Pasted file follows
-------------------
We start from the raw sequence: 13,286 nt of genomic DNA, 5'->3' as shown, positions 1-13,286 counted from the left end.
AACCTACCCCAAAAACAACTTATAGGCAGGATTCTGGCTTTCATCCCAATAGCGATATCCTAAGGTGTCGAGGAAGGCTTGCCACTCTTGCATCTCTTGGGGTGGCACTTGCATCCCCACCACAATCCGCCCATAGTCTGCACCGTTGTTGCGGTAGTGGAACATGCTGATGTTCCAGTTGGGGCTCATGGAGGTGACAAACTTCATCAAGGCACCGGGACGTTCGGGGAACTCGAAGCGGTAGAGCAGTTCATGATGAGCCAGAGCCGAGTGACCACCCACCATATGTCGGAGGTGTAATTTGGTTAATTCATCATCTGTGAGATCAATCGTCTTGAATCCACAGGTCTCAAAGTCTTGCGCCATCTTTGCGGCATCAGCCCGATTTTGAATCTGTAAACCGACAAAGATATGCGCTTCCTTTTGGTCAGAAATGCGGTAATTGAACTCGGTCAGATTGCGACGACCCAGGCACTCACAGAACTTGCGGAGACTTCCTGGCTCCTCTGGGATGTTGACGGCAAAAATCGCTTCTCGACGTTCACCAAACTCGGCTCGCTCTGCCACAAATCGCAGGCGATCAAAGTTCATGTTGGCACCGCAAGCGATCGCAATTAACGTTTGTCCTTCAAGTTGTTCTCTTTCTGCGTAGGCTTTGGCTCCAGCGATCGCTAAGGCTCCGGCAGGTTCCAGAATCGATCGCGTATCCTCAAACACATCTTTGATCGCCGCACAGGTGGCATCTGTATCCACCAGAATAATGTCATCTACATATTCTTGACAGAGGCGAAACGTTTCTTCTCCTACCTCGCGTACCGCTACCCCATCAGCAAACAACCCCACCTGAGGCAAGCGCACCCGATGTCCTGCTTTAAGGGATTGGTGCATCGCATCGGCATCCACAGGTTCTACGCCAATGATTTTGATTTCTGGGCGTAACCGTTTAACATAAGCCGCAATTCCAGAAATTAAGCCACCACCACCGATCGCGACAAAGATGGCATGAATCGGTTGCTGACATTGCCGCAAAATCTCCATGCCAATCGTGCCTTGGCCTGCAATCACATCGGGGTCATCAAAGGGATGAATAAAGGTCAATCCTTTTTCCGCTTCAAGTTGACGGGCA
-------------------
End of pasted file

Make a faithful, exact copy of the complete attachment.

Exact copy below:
We start from the raw sequence: 13,286 nt of genomic DNA, 5'->3' as shown, positions 1-13,286 counted from the left end.
AACCTACCCCAAAAACAACTTATAGGCAGGATTCTGGCTTTCATCCCAATAGCGATATCCTAAGGTGTCGAGGAAGGCTTGCCACTCTTGCATCTCTTGGGGTGGCACTTGCATCCCCACCACAATCCGCCCATAGTCTGCACCGTTGTTGCGGTAGTGGAACATGCTGATGTTCCAGTTGGGGCTCATGGAGGTGACAAACTTCATCAAGGCACCGGGACGTTCGGGGAACTCGAAGCGGTAGAGCAGTTCATGATGAGCCAGAGCCGAGTGACCACCCACCATATGTCGGAGGTGTAATTTGGTTAATTCATCATCTGTGAGATCAATCGTCTTGAATCCACAGGTCTCAAAGTCTTGCGCCATCTTTGCGGCATCAGCCCGATTTTGAATCTGTAAACCGACAAAGATATGCGCTTCCTTTTGGTCAGAAATGCGGTAATTGAACTCGGTCAGATTGCGACGACCCAGGCACTCACAGAACTTGCGGAGACTTCCTGGCTCCTCTGGGATGTTGACGGCAAAAATCGCTTCTCGACGTTCACCAAACTCGGCTCGCTCTGCCACAAATCGCAGGCGATCAAAGTTCATGTTGGCACCGCAAGCGATCGCAATTAACGTTTGTCCTTCAAGTTGTTCTCTTTCTGCGTAGGCTTTGGCTCCAGCGATCGCTAAGGCTCCGGCAGGTTCCAGAATCGATCGCGTATCCTCAAACACATCTTTGATCGCCGCACAGGTGGCATCTGTATCCACCAGAATAATGTCATCTACATATTCTTGACAGAGGCGAAACGTTTCTTCTCCTACCTCGCGTACCGCTACCCCATCAGCAAACAACCCCACCTGAGGCAAGCGCACCCGATGTCCTGCTTTAAGGGATTGGTGCATCGCATCGGCATCCACAGGTTCTACGCCAATGATTTTGATTTCTGGGCGTAACCGTTTAACATAAGCCGCAATTCCAGAAATTAAGCCACCACCACCGATCGCGACAAAGATGGCATGAATCGGTTGCTGACATTGCCGCAAAATCTCCATGCCAATCGTGCCTTGGCCTGCAATCACATCGGGGTCATCAAAGGGATGAATAAAGGTCAATCCTTTTTCCGCTTCAAGTTGACGGGCA